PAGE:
You can never really predict the weather. That’s why more and more resorts are offering snow guarantees, essentially promising decent conditions or your money back. Killington, in Vermont, has a summit elevation of 4,241 feet, so the resort tends to get more natural snowfall (250 inches annually) than the lower ski areas nearby. Still, if the snow isn’t up to your standards, return your lift ticket within an hour of purchase and before noon and receive a rain check for the next powder day.
At Maine’s Sunday River, you can buy a lift ticket and take a few runs, and if the groomers feel like an ice-skating rink, you can swap your ticket for a voucher and come back another day. The area just added a new terrain park and opened an additional 75 acres; head for the thinned-out steeps on White Cap peak.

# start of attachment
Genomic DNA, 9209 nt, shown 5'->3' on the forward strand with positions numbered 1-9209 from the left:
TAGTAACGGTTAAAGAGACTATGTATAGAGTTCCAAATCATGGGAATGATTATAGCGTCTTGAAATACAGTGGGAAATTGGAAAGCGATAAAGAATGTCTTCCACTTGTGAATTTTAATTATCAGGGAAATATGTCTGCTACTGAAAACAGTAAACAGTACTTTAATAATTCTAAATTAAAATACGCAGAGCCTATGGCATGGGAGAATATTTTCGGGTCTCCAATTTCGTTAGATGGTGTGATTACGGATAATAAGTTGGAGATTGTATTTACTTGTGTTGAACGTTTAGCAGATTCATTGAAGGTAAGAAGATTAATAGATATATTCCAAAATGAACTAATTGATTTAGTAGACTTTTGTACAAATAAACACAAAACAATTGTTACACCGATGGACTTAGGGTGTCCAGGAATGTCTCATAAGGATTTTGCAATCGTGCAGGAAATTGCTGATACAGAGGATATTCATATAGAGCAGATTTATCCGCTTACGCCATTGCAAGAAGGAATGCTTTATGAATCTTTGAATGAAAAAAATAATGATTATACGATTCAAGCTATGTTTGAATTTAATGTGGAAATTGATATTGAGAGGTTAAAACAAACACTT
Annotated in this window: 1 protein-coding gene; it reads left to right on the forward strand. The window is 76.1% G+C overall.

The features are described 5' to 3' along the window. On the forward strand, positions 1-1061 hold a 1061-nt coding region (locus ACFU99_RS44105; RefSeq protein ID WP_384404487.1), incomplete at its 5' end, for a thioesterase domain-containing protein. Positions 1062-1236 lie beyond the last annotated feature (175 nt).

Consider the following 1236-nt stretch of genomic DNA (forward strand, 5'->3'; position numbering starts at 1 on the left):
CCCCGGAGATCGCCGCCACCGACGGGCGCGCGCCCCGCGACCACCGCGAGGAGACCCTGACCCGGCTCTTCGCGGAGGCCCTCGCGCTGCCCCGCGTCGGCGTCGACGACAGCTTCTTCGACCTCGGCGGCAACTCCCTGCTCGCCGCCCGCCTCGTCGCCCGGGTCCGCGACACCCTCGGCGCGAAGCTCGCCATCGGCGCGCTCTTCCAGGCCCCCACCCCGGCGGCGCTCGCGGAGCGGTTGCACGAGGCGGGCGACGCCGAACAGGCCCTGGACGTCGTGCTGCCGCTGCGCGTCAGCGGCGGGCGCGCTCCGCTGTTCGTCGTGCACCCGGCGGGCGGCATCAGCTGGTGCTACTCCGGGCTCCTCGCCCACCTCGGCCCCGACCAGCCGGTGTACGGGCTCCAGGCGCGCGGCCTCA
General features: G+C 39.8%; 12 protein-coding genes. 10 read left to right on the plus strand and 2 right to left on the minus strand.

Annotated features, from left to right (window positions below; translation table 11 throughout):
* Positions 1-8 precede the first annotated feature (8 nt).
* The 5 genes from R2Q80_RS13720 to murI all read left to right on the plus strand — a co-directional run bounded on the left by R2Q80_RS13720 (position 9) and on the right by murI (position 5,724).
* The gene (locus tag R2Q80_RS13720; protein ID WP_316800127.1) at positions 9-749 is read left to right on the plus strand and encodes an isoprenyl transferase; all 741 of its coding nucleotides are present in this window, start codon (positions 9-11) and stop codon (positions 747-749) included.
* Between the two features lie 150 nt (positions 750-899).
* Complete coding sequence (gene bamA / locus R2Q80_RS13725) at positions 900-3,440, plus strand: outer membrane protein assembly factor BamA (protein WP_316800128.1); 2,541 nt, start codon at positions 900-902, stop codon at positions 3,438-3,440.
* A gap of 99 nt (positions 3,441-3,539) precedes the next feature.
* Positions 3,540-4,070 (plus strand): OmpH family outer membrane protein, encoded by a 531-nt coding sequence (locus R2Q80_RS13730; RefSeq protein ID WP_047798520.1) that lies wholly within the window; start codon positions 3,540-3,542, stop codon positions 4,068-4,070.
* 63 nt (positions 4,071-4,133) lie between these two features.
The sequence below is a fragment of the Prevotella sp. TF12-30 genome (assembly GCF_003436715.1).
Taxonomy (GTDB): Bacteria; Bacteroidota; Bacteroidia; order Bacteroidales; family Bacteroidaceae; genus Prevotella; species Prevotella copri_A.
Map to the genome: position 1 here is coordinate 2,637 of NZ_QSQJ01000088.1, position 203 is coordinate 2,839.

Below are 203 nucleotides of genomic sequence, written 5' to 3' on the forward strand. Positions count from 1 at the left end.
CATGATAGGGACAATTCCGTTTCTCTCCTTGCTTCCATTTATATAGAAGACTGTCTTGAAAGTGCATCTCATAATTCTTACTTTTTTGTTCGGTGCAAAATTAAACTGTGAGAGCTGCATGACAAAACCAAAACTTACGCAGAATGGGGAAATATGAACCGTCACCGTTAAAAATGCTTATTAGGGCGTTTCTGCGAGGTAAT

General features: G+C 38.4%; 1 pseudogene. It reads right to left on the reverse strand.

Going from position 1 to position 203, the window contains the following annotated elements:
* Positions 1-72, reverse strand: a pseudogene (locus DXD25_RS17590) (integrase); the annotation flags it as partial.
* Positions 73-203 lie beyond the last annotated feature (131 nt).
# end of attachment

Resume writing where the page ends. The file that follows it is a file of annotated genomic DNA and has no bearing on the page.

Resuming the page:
At Franconia, New Hampshire’s Cannon Mountain, a small-town ski area that happens to have the highest lift-accessed peak in the state (4,080 feet), you can return your lift ticket within an hour of purchase for an equal-value voucher if the snow disappoints.
Hotels are catching on, too. At Colorado’s Westin Riverfront at Beaver Creek, if you book a room by November 19 (for dates between November 27 and December 19), and there’s anything short of a 19-inch base the day before your arrival, you can cancel with no penalties (doubles from $190).